Monday, August 5, 2013
Sergio Leone's ONCE UPON A TIME IN THE WEST is considered by many, a masterpiece
The finale, Frank (Henry Fonda) and Harmonica's (Charles Bronson) showdown.
How did Sergio Leone create such masterful westerns? Some would argue Leone's were better than the American productions. His love for the American western is evident; and its influence created his style called the "Spaghetti Westerns."
Perhaps one major reason is his amazing partnership with his primary school mate and composer Ennio Morricone, as in director and composer pairs Federico Fellini and Nino Rota, Alfred Hitchcock and Bernard Herman. Morricone would write some of the score before the film was shot, and Leone would incorporate his script to the score afterwards.
In addition, Morricone would write different themes representing each major character. He wrote four different musical themes for the four major characters in ONCE UPON A TIME IN THE WEST. These themes would play when the character appeared on screen, offering a memorable experiece for the viewer.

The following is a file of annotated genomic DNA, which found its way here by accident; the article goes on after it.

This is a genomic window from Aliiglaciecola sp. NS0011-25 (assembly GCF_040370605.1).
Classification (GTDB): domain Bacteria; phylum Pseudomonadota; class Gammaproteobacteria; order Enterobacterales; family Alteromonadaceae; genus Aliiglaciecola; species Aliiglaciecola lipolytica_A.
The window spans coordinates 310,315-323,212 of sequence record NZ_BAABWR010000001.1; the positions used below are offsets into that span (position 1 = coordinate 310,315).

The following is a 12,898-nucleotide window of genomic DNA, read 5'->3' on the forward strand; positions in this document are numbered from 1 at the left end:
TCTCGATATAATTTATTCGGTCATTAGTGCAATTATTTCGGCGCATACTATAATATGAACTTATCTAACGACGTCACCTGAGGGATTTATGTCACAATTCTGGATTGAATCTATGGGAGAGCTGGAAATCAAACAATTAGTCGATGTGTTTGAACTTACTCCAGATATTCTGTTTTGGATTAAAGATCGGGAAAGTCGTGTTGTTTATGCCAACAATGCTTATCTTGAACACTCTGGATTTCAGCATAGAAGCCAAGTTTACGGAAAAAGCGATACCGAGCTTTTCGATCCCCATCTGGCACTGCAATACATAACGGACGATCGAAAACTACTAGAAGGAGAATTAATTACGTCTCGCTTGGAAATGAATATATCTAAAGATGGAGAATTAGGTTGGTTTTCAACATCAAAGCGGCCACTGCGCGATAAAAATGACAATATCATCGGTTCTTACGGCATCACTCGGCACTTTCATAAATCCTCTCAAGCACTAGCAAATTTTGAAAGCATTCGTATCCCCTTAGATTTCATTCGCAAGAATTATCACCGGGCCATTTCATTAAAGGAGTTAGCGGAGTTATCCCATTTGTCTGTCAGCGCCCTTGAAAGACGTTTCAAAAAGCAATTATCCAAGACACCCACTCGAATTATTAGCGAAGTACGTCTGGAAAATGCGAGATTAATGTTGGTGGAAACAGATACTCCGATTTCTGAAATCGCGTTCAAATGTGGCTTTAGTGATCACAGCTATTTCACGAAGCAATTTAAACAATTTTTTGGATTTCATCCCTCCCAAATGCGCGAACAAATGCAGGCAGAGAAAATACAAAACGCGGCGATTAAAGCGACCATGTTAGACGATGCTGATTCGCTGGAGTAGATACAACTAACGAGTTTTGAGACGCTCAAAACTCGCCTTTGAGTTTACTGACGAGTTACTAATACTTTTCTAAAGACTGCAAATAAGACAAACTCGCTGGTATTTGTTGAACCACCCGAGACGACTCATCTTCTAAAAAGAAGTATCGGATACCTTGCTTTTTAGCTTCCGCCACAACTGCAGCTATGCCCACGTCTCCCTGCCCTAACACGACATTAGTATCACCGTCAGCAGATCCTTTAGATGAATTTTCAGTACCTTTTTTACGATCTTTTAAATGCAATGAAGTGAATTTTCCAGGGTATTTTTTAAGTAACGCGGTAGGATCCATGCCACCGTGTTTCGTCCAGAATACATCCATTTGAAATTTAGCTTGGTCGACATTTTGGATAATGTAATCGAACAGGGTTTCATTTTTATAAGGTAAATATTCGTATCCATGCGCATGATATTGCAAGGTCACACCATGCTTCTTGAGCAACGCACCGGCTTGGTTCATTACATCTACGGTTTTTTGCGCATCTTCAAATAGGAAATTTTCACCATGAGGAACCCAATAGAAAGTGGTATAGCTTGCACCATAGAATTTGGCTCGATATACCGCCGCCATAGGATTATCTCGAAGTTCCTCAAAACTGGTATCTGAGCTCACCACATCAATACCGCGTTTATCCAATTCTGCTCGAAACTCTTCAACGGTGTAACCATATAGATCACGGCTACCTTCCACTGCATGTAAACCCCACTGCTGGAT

But it was the silent, sinister type-characters who loved their gun more than money or women which was enhanced by Clint Eastwood. He introduced the archtypical gunslinger as a man with no name who comes from nowhere; always silent and only lets his gun talk for him.
In addition, this film is much slower in pace and sombre in theme. The film features long, slow scenes in which there is very little dialogue and little happens, broken by brief and sudden violence. Leone was far more interested in the rituals preceding violence than in the violence itself. The tone of the film is consistent with the arid semi-desert in which the story unfolds, and imbues it with a feeling of realism that contrasts with the elaborately choreographed gunplay.
Poetically expressed in the most dramatic and eloquent of westerns, ONCE UPON A TIME IN THE WEST stars Claudia Cardinale as Jill McBain, Charles Bronson as Harmonica, Henry Fonda as Frank, and Jason Robards as Cheyenne.